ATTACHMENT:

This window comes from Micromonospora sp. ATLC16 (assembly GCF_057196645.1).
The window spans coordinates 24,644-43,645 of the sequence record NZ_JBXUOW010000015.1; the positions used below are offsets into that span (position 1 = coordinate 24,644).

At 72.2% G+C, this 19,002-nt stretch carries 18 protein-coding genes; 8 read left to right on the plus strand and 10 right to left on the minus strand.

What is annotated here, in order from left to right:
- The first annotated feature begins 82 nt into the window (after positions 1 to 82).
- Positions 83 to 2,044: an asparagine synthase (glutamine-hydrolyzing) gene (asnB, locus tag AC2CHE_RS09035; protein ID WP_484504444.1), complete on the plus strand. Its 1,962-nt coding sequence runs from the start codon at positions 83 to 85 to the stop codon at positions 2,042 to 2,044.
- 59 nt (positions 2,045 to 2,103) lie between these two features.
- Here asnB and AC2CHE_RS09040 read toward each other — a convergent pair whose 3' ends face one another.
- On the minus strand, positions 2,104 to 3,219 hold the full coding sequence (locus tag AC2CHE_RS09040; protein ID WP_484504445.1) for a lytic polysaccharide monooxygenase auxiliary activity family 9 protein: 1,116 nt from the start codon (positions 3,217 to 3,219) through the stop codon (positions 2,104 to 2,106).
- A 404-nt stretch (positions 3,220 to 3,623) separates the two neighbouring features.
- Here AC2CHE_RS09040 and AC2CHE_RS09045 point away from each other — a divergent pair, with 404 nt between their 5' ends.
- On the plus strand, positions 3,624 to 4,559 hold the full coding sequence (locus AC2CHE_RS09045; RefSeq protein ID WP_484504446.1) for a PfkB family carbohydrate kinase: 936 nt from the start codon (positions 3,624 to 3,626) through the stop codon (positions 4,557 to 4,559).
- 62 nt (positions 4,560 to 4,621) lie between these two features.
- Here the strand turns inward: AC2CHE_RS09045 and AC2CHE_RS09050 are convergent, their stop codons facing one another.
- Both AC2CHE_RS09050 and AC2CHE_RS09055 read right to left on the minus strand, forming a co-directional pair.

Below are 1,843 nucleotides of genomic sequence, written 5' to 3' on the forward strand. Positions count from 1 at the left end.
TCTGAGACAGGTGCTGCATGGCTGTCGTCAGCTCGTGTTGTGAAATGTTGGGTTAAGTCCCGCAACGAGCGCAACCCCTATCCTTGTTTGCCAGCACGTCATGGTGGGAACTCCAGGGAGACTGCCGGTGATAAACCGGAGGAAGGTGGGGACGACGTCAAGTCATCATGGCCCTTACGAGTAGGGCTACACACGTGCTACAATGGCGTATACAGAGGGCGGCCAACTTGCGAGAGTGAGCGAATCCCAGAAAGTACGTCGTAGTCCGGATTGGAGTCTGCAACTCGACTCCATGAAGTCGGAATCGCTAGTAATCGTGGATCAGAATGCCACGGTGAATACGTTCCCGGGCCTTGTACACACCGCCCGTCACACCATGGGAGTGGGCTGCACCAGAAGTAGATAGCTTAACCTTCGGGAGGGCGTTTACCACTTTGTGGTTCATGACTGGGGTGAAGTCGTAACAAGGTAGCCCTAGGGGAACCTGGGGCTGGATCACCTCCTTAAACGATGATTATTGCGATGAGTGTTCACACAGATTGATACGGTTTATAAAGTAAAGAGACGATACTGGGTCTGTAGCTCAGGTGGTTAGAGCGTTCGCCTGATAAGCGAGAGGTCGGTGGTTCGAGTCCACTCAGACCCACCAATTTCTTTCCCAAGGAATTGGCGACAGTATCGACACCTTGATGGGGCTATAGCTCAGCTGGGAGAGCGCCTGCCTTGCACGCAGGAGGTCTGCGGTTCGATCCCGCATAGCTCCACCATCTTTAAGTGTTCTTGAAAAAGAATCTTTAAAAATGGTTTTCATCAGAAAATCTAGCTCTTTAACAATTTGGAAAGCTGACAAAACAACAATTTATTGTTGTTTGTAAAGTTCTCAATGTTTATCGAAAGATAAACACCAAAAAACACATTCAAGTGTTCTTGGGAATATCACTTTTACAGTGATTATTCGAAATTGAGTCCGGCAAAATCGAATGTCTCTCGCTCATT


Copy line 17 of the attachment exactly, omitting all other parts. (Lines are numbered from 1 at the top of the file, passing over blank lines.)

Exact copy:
TCTGAGACAGGTGCTGCATGGCTGTCGTCAGCTCGTGTTGTGAAATGTTGGGTTAAGTCCCGCAACGAGCGCAACCCCTATCCTTGTTTGCCAGCACGTCATGGTGGGAACTCCAGGGAGACTGCCGGTGATAAACCGGAGGAAGGTGGGGACGACGTCAAGTCATCATGGCCCTTACGAGTAGGGCTACACACGTGCTACAATGGCGTATACAGAGGGCGGCCAACTTGCGAGAGTGAGCGAATCCCAGAAAGTACGTCGTAGTCCGGATTGGAGTCTGCAACTCGACTCCATGAAGTCGGAATCGCTAGTAATCGTGGATCAGAATGCCACGGTGAATACGTTCCCGGGCCTTGTACACACCGCCCGTCACACCATGGGAGTGGGCTGCACCAGAAGTAGATAGCTTAACCTTCGGGAGGGCGTTTACCACTTTGTGGTTCATGACTGGGGTGAAGTCGTAACAAGGTAGCCCTAGGGGAACCTGGGGCTGGATCACCTCCTTAAACGATGATTATTGCGATGAGTGTTCACACAGATTGATACGGTTTATAAAGTAAAGAGACGATACTGGGTCTGTAGCTCAGGTGGTTAGAGCGTTCGCCTGATAAGCGAGAGGTCGGTGGTTCGAGTCCACTCAGACCCACCAATTTCTTTCCCAAGGAATTGGCGACAGTATCGACACCTTGATGGGGCTATAGCTCAGCTGGGAGAGCGCCTGCCTTGCACGCAGGAGGTCTGCGGTTCGATCCCGCATAGCTCCACCATCTTTAAGTGTTCTTGAAAAAGAATCTTTAAAAATGGTTTTCATCAGAAAATCTAGCTCTTTAACAATTTGGAAAGCTGACAAAACAACAATTTATTGTTGTTTGTAAAGTTCTCAATGTTTATCGAAAGATAAACACCAAAAAACACATTCAAGTGTTCTTGGGAATATCACTTTTACAGTGATTATTCGAAATTGAGTCCGGCAAAATCGAATGTCTCTCGCTCATT